I don't begrudge someone for wanting to support the U.S. What I don't care for is this commercial sponsored by some of our local car dealers (Beck Motors, Inc., California Ford-Mercury, Carroll-Rehma Motors, Inc., Fairground Auto Plaza, Forrest Chevrolet, JE Cadle Chevrolet, Keen Ford, Keith Beck Auto Group, Lloyd Belt GM Center, Inc., Maczuk Chevrolet, Mike Kehoe Auto Group, Miller Chrysler Dodge Jeep,Inc, Ozark Ford Lincoln Mercury, Pearl Motor Company, Putnam Chevrolet-Pontiac, Rick Ball Auto Mall, Royal Automotive, Inc., Spieler's, Inc., Weidinger Chevrolet, Inc.) that would lead one to believe that the so called U.S. automakers make all of their cars in the U.S. and all of their money stays in the U.S.
Come on local auto dealerships. Your commercial just puts you in line with the old stereotype of a used car salesman, that will say anything to make the sale.
As you show in one of the commercials the World Headquarters for the Big Three might be in Detroit, which makes the point, these are not just U.S. companies, but global companies.
Let's see, the makes listed on the Ford site, Ford, Lincoln, Mercury, Mazda, Volvo and not in the too distant past, Land Rover, Jaguar, and Aston Martin. Yeah, all of those sound American don't they. And lets see, GM has makes like SAAB, Holden, Opel, and Vauxhall in their stable. For some reason I don't see them listed on the signs at my local dealerships.
All the money going to Detroit. Yeah right. Like you aren't getting a cut.
I believe it is at an assembly plant in Hermosillo that Ford is producing the rather popular Ford Fusion, Mercury Milan, and Lincoln Zephyr. Yeah, that is really doing a lot for autoworkers in the U.S. isn't it.
Hmm, maybe it is a bit outdated (2005), but this BusinessWeek article points out that:
Three-quarters of Mexican-made vehicles are exported to the U.S., largely by Detroit's Big Three but also by German giant Volkswagen.
A more recent article, What makes a car American? dated 12/12/08, on CNN doesn't reflect much better:
But buying a car to benefit the U.S. economy has become an ambiguous, complicated challenge.
"How you define an American car is one of the great conundrums of this world," said Dutch Mandel, the editor and associate publisher of AutoWeek.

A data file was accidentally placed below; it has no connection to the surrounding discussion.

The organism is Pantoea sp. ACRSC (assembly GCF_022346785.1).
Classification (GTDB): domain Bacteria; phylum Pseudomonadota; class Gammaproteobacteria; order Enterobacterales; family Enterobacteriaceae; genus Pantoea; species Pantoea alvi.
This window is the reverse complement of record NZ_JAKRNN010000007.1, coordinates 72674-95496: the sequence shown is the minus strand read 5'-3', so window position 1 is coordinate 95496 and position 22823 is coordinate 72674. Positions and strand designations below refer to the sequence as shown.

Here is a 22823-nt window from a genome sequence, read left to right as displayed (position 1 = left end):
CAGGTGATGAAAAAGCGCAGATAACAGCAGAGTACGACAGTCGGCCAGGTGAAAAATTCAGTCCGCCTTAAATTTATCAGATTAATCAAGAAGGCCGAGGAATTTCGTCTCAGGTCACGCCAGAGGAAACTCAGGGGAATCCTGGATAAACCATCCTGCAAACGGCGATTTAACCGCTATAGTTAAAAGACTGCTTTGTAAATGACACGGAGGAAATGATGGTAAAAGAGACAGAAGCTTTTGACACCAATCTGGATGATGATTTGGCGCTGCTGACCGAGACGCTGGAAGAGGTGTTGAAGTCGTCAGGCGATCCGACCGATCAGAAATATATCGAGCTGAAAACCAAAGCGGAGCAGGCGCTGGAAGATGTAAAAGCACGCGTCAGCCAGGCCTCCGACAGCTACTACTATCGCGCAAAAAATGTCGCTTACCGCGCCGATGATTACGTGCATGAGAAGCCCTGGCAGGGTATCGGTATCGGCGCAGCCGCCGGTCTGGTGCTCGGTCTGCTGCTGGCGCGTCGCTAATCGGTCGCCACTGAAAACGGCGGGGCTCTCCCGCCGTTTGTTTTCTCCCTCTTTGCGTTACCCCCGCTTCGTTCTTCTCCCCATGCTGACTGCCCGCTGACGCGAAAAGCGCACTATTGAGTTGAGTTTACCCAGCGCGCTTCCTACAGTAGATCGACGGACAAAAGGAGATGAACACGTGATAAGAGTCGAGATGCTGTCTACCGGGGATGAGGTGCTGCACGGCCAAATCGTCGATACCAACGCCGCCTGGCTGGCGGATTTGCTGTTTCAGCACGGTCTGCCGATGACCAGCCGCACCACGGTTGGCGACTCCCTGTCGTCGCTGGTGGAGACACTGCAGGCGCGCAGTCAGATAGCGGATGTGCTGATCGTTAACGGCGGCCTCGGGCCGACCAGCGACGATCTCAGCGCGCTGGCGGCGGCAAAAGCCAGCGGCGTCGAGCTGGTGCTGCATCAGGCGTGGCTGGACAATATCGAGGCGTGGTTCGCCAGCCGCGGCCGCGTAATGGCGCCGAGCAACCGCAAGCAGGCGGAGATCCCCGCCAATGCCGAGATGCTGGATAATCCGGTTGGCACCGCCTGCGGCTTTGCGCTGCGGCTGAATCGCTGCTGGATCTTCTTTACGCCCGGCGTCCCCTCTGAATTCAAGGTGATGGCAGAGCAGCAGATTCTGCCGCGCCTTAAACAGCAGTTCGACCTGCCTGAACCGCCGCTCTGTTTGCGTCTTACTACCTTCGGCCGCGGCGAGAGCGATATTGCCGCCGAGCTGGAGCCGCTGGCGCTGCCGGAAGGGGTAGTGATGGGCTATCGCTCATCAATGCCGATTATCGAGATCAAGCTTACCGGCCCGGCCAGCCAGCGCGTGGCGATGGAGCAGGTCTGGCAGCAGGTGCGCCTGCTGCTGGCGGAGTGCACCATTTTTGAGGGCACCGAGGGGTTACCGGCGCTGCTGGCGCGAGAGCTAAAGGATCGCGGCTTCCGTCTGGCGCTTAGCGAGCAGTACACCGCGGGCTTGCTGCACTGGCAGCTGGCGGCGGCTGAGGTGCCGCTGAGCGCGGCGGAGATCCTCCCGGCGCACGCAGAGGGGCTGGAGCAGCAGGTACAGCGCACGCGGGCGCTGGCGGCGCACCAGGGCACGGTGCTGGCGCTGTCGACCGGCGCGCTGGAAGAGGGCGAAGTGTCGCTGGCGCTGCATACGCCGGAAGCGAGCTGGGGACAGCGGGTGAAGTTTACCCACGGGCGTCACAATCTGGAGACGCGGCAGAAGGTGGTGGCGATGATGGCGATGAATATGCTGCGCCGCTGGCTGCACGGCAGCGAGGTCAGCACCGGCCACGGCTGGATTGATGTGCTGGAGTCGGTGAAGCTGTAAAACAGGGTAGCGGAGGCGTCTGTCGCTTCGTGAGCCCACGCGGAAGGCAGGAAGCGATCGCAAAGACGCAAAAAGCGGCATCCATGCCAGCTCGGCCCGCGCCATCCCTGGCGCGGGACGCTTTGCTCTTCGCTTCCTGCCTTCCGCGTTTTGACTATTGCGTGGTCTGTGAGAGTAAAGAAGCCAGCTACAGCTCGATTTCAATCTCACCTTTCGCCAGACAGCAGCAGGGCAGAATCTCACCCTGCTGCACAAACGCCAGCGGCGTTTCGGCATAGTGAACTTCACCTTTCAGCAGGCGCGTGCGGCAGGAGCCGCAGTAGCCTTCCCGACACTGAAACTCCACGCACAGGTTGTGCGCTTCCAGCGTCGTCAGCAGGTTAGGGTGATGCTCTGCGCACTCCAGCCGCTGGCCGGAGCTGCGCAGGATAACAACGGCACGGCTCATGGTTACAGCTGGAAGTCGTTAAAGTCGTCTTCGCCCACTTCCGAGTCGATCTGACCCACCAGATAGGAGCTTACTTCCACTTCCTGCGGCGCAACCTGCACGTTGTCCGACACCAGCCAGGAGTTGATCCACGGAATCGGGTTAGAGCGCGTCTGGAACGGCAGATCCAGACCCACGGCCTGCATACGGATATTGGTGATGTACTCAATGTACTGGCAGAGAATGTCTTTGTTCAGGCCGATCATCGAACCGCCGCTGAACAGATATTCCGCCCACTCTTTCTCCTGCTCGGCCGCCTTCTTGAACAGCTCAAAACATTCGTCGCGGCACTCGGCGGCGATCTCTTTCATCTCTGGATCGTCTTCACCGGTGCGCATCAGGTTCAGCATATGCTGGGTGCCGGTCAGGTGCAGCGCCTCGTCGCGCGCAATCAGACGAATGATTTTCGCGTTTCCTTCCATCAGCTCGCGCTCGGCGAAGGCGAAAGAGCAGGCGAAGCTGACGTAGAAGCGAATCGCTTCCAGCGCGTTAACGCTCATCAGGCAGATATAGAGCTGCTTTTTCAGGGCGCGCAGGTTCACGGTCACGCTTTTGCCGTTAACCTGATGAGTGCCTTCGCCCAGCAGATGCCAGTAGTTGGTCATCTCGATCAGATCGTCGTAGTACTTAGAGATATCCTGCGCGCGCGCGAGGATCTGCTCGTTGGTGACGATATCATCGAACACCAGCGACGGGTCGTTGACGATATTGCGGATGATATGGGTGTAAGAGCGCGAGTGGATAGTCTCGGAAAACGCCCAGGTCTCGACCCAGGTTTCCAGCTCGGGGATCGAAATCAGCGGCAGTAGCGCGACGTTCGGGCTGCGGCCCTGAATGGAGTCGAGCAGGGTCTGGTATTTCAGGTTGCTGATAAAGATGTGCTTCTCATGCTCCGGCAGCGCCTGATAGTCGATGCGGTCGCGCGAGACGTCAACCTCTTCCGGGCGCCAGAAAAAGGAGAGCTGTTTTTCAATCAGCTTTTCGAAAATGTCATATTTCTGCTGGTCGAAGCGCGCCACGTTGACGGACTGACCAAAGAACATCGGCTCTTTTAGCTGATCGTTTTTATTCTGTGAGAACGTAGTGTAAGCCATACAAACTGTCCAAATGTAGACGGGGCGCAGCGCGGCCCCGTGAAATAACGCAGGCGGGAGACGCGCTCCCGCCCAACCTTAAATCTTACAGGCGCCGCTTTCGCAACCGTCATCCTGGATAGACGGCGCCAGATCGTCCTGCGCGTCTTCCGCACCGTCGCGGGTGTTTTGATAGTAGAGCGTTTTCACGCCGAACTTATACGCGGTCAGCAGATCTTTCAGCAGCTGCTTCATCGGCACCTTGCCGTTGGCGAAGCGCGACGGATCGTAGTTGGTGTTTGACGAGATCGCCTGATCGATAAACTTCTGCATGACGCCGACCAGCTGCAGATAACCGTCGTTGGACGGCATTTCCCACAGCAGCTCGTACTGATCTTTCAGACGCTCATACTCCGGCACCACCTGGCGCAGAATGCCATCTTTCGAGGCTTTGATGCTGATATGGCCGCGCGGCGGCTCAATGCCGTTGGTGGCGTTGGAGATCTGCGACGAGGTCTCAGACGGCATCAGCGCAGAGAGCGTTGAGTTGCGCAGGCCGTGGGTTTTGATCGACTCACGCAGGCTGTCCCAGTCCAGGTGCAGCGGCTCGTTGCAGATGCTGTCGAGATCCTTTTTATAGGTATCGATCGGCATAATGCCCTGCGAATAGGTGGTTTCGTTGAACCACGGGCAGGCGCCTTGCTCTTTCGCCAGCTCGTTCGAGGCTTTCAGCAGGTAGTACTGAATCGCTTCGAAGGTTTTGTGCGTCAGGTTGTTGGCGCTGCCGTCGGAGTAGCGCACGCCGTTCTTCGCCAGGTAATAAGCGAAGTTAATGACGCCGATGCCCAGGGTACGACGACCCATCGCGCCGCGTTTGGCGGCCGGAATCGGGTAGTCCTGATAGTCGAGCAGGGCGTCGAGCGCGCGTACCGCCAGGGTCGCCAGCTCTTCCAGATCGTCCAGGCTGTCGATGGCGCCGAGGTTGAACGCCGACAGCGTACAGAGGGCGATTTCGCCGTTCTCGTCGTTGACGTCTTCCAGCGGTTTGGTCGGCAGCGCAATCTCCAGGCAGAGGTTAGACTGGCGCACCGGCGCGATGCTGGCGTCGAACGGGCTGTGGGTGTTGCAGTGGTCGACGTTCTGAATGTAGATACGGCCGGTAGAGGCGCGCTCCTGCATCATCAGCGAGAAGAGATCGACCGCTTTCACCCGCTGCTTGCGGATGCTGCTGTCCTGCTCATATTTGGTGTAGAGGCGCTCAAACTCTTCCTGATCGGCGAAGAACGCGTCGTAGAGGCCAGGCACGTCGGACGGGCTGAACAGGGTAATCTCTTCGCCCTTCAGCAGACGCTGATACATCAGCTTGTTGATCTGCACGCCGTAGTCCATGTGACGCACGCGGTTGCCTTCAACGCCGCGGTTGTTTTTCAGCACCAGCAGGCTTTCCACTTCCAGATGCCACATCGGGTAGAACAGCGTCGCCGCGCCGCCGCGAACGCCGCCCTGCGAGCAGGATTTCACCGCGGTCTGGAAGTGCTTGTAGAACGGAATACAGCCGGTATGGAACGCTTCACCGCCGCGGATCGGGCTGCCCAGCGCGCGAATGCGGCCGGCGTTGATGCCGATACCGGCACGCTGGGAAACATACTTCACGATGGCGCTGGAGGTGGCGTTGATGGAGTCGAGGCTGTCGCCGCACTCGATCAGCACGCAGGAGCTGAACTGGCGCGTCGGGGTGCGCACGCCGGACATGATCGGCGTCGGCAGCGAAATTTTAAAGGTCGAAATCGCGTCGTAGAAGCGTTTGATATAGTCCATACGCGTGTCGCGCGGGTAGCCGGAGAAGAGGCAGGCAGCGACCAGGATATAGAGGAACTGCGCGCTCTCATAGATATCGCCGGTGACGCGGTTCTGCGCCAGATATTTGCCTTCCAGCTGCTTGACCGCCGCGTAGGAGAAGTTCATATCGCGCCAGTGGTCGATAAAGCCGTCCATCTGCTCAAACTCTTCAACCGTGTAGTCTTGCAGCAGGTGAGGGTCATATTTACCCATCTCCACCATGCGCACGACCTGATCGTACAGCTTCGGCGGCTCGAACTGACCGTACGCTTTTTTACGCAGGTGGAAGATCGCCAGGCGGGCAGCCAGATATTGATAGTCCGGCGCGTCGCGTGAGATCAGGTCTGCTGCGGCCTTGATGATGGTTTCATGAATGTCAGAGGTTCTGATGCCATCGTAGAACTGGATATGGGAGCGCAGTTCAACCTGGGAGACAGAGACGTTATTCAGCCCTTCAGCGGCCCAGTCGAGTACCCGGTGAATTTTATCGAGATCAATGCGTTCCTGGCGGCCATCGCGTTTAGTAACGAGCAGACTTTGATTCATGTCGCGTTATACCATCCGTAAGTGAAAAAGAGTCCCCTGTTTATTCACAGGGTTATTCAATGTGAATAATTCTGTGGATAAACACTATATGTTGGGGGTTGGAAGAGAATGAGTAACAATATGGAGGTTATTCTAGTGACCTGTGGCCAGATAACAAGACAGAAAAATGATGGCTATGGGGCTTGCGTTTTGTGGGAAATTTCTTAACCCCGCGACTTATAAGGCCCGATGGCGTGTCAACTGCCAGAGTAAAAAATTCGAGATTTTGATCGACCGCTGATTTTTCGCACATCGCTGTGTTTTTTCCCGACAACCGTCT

Fewer than half of the parts on some Big Three vehicles are made in the U.S.
Looking at a Ford Fusion? It is assembled in Mexico. The Chrysler 300C is assembled in Canada, but its transmission is from Indiana; the brand's V-8 engine is made in Mexico. Engines in the Chevrolet Equinox sport utility vehicle are from China.
On the other hand, Toyota's Camry is comprised 80 percent of parts made in the United States, and 56 percent of Toyota's vehicles sold in the U.S. also are made here...
As Dutch Mandel would say, but wait there's more:
Let's look at Cars.com list of "What Are the Top American-Made Cars":
It looks as though three of the so-called top American made cars are from foreign companies headquartered in Japan. Hmm, how could that be.
With bailouts, etc. don't try to make it sound as though the Big Three are innocent bystanders that they deserve my money (as in purchasing from you, let alone my tax dollars) because of economic bad times and that they, and you are my best friend. Just like the car salesmen years ago that slapped the magnetic license plate onto the trunk lid of a Fiero, headed over to put some gas in it, and didn't understand why I was holding the plate when he returned (magnets don't stick real good to fiberglass), maybe you just don't know your product, or like the salesmen trying to sell me an Audi with a 4 cylinder when I knew it had a 5 cylinder, you are just trying to sell me a different story than what I know.
You dealerships are just like the Big Three, in business to make money and marketing is a large part of it. Well, you probably have some people feeling sorry for you.
Now wait a second, all the big "American" deal, but what is that I see over on one of your used lot I pass on the way to work, is that an Audi, and several Hondas, some Mazdas, a couple of Mitsubishis, some Nissans and a Toyota thrown in for good measure. Let's see, if I step on to your used lot, are you going to tell me not to buy them?